Five Minutes With Rachel Dewoskin

Rachel Dewoskin is the author of three novels, including Foreign Babes in Beijing, which chronicled her experience as the star of a Chinese soap opera during the late 1990s. Her latest book, a novel titled Big Girl Small, was released in May of this year. Dewoskin is currently living in Shanghai as the 2011 M Literary Residency recipient.

What was life like as a Chinese celebrity?

Surreal. My actual life felt like a ludicrous commercial. People followed me through markets and bought whatever I was buying (usually complicated condiments, since I was trying to learn to make Chinese food, or esoteric electronic components since I was constantly blowing up American products with Chinese voltage). Teenage girls asked me if it was ‘true love’ with my co-star and how much I had paid for whatever fake Prada purse I happened to have on my arm (always significantly too much, it turned out).  

On your return trips to China, do you still get recognised?

Occasionally, but only in the very old-school way: “Hey! That mama with her little kids? Wasn’t she in that show 85 years ago? What was it called again? Bu zhidao!”

It’s rare to see a western woman in a relationship with a Chinese man (compared to a Chinese woman with a western man). As someone who has written extensively about these relationships, why do you think this is?

Hmmm. From what I've observed and experienced, there are lots of Western girl - Chinese guy romances. And if you're in one, cab drivers sometimes applaud you. Literally. On the other hand, if you're a western guy in a relationship with a Chinese girl, no one claps. I think this distinction is partially the result of centuries of barbarian invasions, and probably also at least a little because of Hollywood's idiotic history of depicting Chinese men in offensive and ludicrous ways. But mostly, I don’t think romance cleaves cleanly along ethnic lines…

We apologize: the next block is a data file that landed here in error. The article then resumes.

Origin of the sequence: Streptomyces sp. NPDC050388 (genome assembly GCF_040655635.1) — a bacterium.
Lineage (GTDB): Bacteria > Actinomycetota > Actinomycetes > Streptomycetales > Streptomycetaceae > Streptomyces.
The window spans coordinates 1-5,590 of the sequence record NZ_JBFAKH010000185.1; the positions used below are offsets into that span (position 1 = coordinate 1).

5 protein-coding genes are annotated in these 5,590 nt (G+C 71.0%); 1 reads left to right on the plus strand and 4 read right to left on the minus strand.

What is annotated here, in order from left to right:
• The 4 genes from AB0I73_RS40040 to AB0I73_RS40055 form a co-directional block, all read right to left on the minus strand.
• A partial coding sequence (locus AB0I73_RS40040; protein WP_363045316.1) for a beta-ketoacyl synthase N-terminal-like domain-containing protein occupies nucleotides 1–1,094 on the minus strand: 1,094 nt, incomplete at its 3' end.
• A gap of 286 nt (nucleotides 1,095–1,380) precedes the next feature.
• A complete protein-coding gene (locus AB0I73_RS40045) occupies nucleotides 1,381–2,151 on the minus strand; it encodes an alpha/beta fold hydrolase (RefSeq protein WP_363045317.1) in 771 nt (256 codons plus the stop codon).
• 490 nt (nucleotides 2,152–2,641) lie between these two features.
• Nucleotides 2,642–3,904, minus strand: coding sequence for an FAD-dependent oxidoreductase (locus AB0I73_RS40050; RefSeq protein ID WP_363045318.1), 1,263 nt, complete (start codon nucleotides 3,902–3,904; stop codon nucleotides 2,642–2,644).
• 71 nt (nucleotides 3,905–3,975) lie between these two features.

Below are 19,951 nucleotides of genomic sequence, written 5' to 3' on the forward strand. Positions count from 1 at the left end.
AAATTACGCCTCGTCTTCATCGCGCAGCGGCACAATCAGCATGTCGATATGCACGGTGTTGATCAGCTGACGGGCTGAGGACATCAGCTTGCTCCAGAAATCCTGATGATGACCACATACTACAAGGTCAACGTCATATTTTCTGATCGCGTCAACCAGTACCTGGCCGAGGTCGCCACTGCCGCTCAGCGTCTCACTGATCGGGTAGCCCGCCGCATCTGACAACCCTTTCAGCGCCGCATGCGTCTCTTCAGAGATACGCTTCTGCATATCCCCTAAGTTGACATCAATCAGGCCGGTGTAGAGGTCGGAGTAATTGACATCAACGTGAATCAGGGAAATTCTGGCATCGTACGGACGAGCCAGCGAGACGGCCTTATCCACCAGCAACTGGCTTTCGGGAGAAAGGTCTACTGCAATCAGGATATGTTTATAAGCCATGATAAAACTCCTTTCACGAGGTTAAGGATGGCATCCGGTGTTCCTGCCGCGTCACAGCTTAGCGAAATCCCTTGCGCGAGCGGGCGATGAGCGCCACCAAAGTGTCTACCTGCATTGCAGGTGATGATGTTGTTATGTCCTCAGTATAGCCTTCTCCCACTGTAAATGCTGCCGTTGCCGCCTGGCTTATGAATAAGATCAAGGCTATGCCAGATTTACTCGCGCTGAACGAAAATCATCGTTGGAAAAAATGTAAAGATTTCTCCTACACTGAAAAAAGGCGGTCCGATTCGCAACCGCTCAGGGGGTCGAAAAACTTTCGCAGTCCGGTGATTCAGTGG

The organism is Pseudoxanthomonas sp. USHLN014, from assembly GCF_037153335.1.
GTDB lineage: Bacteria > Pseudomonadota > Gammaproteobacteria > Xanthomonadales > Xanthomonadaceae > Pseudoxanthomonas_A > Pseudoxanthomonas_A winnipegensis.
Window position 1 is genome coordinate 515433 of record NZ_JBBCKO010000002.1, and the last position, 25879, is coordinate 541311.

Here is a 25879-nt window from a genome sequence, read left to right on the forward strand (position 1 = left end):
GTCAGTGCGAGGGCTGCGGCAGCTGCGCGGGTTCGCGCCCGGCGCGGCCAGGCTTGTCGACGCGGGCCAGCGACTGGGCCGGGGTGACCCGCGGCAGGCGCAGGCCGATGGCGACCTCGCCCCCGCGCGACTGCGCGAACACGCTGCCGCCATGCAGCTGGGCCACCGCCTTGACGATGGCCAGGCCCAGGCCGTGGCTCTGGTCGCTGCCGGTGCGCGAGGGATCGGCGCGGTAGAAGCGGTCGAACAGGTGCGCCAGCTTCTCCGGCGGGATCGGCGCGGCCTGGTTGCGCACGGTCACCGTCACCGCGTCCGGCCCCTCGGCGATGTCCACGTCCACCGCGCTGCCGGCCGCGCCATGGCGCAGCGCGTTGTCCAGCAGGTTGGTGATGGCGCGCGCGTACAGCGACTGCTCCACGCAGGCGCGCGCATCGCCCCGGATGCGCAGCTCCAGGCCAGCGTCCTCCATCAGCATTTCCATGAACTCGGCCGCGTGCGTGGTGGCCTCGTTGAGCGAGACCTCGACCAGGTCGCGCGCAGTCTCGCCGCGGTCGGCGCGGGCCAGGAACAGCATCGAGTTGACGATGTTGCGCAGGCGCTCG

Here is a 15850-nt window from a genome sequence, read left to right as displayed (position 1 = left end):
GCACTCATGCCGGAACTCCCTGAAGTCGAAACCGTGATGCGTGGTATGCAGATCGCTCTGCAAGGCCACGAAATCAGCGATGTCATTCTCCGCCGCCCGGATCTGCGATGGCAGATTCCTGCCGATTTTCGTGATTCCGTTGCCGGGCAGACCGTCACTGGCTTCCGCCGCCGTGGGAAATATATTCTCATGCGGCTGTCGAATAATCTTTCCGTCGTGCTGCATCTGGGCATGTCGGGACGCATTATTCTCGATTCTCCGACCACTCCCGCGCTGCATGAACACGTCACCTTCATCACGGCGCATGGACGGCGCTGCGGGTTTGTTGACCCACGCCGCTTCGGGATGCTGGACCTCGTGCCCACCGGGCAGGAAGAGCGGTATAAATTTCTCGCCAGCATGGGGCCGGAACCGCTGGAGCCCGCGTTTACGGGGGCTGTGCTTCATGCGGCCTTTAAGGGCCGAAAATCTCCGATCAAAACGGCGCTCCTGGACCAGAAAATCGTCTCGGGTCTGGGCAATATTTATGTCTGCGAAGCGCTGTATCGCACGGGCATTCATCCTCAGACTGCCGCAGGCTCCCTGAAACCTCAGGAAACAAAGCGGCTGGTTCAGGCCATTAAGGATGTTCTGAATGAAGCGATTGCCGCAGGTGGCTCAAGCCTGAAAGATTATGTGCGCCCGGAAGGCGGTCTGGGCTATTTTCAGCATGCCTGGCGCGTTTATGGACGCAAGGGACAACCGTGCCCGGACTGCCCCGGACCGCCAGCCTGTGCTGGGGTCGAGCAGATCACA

Your bio in Foreign Babes says you wrote Chinese rap. Can you tell us a little bit more about that?

I only did that when I’d been guzzling erguotou.

You’ve been known to call yourself a feminist, sometimes unapologetically so. How does this affect your relationships in China?

I’ve always had fabulous friendships with women everywhere I’ve lived, China included. And I write about women who love and need and support each other, because that’s been my experience in the world.

Has having daughters changed your subject matter?

Having babies has given me more empathy than I ever had before. And it’s informed both the things I think about and the ways I think about them. Big Girl Small is about a teenage dwarf who gets involved in a sex scandal. Her name is Judy Lohden, and she’s three feet nine inches tall. I thought of her because I watched The Wizard of Oz over and over with my four year old, and felt tremendous empathy for the little people in that movie. I wondered what it would feel like for my daughter (who began dressing every day as Dorothy) if she were a dwarf. What if she wanted to be Judy Garland, but involuntarily identified with the little people? This thought plagued me, and I wrote a book about a girl who is small, wildly talented, different from everyone else and brave. I often write with my daughters in mind - because they are inimitably funny and unique, because they say astonishing things constantly, because I wonder who they'll be in all the lovely and complicated stages of their lives and because I want to create characters who both do them justice and give them ways to imagine being courageous in the world.

What’s next for you?

I am working on the pilot episode of Foreign Babes for HBO, and I have a new novel in the works. I’m also writing a screenplay about an ernai cun [literally: concubine villages, now more often the enclaves where Chinese mistresses live] and a non-fiction article about Weibo. I like to work on multiple projects, and these months in Shanghai, courtesy of the M residency, have given me time and inspiration to do a lot of writing.

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